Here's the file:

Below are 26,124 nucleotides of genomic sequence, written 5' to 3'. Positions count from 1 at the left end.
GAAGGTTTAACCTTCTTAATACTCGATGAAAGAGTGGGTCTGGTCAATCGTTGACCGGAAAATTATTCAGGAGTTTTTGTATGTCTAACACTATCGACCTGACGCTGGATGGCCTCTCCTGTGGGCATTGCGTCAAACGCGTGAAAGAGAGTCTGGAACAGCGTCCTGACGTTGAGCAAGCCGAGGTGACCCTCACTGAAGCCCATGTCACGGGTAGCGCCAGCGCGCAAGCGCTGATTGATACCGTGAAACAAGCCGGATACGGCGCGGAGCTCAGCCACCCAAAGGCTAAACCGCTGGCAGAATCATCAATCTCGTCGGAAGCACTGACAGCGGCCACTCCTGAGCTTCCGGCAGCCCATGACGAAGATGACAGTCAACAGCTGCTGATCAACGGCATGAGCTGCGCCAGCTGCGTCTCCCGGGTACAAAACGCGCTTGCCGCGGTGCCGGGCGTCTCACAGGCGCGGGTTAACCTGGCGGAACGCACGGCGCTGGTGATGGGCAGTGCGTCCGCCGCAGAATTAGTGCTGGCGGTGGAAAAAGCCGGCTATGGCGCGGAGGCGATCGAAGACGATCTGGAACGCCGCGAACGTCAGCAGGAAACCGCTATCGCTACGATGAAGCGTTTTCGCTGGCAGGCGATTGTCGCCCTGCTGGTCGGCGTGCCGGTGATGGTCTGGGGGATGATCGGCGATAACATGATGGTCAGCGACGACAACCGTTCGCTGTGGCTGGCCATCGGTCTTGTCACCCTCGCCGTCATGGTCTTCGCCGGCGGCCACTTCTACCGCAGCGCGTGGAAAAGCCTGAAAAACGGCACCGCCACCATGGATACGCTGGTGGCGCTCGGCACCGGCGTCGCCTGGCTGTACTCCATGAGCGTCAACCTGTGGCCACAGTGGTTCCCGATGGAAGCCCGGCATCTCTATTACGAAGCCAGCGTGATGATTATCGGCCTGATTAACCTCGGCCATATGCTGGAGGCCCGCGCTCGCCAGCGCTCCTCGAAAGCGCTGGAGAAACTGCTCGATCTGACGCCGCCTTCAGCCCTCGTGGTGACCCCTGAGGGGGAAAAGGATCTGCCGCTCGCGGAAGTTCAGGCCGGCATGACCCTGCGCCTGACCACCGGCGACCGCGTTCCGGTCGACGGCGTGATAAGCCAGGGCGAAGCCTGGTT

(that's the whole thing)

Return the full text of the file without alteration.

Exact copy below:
Below are 26,124 nucleotides of genomic sequence, written 5' to 3'. Positions count from 1 at the left end.
GAAGGTTTAACCTTCTTAATACTCGATGAAAGAGTGGGTCTGGTCAATCGTTGACCGGAAAATTATTCAGGAGTTTTTGTATGTCTAACACTATCGACCTGACGCTGGATGGCCTCTCCTGTGGGCATTGCGTCAAACGCGTGAAAGAGAGTCTGGAACAGCGTCCTGACGTTGAGCAAGCCGAGGTGACCCTCACTGAAGCCCATGTCACGGGTAGCGCCAGCGCGCAAGCGCTGATTGATACCGTGAAACAAGCCGGATACGGCGCGGAGCTCAGCCACCCAAAGGCTAAACCGCTGGCAGAATCATCAATCTCGTCGGAAGCACTGACAGCGGCCACTCCTGAGCTTCCGGCAGCCCATGACGAAGATGACAGTCAACAGCTGCTGATCAACGGCATGAGCTGCGCCAGCTGCGTCTCCCGGGTACAAAACGCGCTTGCCGCGGTGCCGGGCGTCTCACAGGCGCGGGTTAACCTGGCGGAACGCACGGCGCTGGTGATGGGCAGTGCGTCCGCCGCAGAATTAGTGCTGGCGGTGGAAAAAGCCGGCTATGGCGCGGAGGCGATCGAAGACGATCTGGAACGCCGCGAACGTCAGCAGGAAACCGCTATCGCTACGATGAAGCGTTTTCGCTGGCAGGCGATTGTCGCCCTGCTGGTCGGCGTGCCGGTGATGGTCTGGGGGATGATCGGCGATAACATGATGGTCAGCGACGACAACCGTTCGCTGTGGCTGGCCATCGGTCTTGTCACCCTCGCCGTCATGGTCTTCGCCGGCGGCCACTTCTACCGCAGCGCGTGGAAAAGCCTGAAAAACGGCACCGCCACCATGGATACGCTGGTGGCGCTCGGCACCGGCGTCGCCTGGCTGTACTCCATGAGCGTCAACCTGTGGCCACAGTGGTTCCCGATGGAAGCCCGGCATCTCTATTACGAAGCCAGCGTGATGATTATCGGCCTGATTAACCTCGGCCATATGCTGGAGGCCCGCGCTCGCCAGCGCTCCTCGAAAGCGCTGGAGAAACTGCTCGATCTGACGCCGCCTTCAGCCCTCGTGGTGACCCCTGAGGGGGAAAAGGATCTGCCGCTCGCGGAAGTTCAGGCCGGCATGACCCTGCGCCTGACCACCGGCGACCGCGTTCCGGTCGACGGCGTGATAAGCCAGGGCGAAGCCTGGTT